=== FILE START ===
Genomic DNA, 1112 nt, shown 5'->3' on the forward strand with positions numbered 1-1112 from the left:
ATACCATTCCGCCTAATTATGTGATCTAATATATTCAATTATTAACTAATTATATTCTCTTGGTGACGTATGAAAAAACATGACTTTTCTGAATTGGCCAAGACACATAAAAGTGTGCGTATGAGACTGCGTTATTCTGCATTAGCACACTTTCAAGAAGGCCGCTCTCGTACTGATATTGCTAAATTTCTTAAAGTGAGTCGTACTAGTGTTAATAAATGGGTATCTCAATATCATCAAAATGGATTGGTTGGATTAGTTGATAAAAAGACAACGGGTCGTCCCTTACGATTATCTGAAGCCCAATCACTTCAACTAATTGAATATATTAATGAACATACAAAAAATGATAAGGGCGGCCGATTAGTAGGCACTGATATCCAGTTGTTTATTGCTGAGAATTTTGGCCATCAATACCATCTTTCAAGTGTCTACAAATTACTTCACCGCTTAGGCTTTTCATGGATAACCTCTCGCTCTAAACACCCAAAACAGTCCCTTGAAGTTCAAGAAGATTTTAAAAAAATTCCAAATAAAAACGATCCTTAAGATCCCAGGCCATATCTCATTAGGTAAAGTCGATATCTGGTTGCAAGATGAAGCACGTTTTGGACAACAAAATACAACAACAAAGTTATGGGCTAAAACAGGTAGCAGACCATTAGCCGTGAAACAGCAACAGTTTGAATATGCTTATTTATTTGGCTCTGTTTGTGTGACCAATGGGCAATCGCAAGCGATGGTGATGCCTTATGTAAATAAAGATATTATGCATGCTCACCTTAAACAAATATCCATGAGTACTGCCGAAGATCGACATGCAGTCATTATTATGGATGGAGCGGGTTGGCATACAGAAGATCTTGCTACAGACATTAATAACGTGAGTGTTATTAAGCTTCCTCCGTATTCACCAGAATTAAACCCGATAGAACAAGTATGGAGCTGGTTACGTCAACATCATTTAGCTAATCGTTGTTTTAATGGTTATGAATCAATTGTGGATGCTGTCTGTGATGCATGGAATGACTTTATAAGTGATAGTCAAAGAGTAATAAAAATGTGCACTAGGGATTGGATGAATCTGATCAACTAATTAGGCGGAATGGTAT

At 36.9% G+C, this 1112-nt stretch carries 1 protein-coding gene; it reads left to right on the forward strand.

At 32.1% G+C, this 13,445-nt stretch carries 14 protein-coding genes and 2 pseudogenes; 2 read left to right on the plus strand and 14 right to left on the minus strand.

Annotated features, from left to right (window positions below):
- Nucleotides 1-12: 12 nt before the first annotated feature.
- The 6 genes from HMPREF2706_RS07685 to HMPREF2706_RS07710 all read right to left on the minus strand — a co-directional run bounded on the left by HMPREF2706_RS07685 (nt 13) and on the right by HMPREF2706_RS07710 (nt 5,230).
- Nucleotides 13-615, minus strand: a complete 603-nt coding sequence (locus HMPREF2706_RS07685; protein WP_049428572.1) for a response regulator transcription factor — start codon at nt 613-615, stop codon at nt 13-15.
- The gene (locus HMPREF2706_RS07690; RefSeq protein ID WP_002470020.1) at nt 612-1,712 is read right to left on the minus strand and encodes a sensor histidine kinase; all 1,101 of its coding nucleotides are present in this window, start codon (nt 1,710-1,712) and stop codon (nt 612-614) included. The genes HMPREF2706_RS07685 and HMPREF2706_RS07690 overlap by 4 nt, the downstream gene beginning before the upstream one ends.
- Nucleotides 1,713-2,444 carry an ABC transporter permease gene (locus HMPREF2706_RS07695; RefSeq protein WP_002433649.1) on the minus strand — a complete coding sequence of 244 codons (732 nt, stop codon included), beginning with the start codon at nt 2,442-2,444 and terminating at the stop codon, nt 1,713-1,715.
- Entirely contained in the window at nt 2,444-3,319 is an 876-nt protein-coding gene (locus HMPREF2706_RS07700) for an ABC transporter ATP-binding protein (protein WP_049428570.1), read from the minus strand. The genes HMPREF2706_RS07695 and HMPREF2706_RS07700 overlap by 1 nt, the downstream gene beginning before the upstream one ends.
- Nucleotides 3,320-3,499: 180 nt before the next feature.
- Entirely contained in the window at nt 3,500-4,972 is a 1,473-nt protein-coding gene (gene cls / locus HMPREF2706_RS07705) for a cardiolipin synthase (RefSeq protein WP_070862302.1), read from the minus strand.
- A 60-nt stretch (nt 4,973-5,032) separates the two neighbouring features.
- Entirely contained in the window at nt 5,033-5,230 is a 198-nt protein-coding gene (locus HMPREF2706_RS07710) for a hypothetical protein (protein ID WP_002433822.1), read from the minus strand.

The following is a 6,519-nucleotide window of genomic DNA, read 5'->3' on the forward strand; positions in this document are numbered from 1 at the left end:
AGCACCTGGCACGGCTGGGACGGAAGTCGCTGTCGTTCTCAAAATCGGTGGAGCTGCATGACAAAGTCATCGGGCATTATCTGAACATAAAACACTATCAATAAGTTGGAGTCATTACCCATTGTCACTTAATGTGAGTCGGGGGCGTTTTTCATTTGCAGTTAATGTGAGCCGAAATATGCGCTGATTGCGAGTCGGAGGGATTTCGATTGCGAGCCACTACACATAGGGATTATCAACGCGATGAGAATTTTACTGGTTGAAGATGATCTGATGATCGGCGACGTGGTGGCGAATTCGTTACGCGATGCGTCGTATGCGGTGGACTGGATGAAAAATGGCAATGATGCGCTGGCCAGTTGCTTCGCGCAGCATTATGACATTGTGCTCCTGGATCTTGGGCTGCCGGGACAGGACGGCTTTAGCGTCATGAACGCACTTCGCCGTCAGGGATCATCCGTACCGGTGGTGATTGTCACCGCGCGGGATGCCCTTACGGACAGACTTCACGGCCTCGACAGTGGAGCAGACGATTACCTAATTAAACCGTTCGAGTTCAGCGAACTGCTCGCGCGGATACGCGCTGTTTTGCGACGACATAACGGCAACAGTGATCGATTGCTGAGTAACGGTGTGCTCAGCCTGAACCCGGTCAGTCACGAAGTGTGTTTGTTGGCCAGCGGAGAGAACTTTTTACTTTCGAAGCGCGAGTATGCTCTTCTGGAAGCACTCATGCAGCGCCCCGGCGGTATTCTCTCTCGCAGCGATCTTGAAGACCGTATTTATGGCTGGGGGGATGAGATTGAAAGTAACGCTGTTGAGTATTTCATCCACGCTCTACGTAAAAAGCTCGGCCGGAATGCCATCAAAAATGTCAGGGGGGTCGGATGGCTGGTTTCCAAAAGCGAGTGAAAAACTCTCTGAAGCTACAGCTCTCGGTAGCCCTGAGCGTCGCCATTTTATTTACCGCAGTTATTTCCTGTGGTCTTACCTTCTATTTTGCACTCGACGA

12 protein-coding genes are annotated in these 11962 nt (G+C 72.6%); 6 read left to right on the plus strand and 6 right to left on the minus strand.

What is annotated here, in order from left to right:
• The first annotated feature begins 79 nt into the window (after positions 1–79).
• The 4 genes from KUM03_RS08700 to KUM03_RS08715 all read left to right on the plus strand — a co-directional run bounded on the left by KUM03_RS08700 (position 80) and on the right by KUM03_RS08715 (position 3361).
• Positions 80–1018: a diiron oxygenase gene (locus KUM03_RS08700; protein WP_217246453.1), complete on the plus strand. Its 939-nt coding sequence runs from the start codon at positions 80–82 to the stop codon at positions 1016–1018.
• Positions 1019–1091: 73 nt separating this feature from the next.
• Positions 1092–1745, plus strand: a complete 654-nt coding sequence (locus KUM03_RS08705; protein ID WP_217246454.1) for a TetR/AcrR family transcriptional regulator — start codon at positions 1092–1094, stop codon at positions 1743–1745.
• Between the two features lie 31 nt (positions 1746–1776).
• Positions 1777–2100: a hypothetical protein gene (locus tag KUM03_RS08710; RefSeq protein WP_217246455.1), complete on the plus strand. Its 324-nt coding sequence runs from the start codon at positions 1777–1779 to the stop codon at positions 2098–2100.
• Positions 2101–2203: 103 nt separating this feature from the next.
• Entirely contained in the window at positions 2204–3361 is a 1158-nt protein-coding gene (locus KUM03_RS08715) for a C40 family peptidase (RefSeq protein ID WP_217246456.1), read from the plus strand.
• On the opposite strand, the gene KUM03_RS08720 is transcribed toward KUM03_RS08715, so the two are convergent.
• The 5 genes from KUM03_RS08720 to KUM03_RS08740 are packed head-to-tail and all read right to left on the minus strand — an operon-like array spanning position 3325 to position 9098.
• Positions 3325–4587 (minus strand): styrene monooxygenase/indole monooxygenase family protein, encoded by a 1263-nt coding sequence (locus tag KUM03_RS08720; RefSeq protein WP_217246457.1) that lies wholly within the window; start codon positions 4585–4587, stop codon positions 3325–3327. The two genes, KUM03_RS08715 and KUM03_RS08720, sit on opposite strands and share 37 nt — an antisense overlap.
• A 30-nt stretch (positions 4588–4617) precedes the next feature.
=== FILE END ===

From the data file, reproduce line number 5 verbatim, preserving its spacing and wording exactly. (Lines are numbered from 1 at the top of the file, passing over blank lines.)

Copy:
Annotated features, from left to right (window positions below):